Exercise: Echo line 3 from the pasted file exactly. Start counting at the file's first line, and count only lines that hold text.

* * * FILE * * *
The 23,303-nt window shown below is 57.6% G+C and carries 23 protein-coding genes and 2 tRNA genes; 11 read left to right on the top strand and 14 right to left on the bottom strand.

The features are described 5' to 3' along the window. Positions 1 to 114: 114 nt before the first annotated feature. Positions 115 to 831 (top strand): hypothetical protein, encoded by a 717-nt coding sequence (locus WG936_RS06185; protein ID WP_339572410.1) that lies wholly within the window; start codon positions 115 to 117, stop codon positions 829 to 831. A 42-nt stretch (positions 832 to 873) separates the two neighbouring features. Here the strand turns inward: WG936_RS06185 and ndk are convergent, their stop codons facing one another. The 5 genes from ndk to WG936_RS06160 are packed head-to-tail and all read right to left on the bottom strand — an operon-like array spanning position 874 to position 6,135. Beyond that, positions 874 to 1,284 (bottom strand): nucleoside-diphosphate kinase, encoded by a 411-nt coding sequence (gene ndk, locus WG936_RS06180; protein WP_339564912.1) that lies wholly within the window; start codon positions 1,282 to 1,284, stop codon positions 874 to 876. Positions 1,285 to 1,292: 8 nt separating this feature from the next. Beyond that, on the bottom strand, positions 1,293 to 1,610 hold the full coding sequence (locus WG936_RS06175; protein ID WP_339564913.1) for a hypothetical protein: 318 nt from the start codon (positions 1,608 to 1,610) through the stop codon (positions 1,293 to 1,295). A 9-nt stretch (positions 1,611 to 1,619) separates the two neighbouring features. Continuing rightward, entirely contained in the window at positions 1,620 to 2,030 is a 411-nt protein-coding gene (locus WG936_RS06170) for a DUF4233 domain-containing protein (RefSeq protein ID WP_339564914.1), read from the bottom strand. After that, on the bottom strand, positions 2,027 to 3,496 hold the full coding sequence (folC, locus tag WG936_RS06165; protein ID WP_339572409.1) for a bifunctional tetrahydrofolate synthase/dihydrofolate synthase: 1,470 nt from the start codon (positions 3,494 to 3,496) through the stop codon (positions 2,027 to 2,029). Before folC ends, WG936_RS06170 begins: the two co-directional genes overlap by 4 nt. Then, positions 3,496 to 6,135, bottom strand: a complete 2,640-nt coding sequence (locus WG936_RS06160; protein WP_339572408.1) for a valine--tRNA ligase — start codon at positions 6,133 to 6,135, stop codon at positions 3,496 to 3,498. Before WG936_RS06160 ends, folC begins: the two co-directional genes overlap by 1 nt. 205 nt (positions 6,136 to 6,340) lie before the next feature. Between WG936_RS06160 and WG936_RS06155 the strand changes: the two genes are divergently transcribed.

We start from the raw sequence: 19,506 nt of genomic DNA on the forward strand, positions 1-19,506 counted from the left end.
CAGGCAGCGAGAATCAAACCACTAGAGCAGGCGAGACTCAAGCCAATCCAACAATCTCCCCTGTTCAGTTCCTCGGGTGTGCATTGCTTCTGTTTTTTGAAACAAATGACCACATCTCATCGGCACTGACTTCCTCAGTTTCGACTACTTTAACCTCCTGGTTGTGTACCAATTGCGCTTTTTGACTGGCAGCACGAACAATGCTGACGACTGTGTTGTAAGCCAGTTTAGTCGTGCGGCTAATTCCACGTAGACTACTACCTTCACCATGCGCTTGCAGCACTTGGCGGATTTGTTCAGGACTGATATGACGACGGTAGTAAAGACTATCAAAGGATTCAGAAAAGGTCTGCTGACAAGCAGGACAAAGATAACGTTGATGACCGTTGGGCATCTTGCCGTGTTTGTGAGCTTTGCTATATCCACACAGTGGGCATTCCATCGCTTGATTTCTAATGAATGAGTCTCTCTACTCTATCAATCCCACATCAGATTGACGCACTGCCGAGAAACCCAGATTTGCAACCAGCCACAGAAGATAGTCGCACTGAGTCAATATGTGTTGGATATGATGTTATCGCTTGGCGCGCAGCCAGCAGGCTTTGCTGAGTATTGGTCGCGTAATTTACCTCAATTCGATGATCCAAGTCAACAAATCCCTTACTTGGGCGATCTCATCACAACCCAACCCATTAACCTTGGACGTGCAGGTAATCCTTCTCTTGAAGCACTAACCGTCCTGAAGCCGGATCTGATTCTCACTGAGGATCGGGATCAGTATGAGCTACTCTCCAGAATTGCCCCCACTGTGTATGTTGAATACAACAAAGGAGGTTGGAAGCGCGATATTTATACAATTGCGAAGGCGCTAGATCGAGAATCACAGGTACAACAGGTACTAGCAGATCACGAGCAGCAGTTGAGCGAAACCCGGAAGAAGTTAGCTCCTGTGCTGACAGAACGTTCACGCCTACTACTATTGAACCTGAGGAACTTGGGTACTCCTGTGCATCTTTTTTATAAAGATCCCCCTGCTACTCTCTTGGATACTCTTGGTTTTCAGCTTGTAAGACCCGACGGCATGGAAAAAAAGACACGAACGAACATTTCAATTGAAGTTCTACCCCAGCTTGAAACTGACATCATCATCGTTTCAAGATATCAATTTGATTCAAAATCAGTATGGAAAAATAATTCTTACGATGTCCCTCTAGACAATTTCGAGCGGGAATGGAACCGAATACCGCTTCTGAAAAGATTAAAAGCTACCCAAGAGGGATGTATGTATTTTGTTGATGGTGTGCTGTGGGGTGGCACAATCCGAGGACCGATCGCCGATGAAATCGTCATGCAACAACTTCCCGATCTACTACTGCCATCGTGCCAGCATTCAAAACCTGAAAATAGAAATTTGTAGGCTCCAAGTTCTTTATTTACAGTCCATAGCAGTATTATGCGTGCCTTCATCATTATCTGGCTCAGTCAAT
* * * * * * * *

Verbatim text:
We start from the raw sequence: 19,506 nt of genomic DNA on the forward strand, positions 1-19,506 counted from the left end.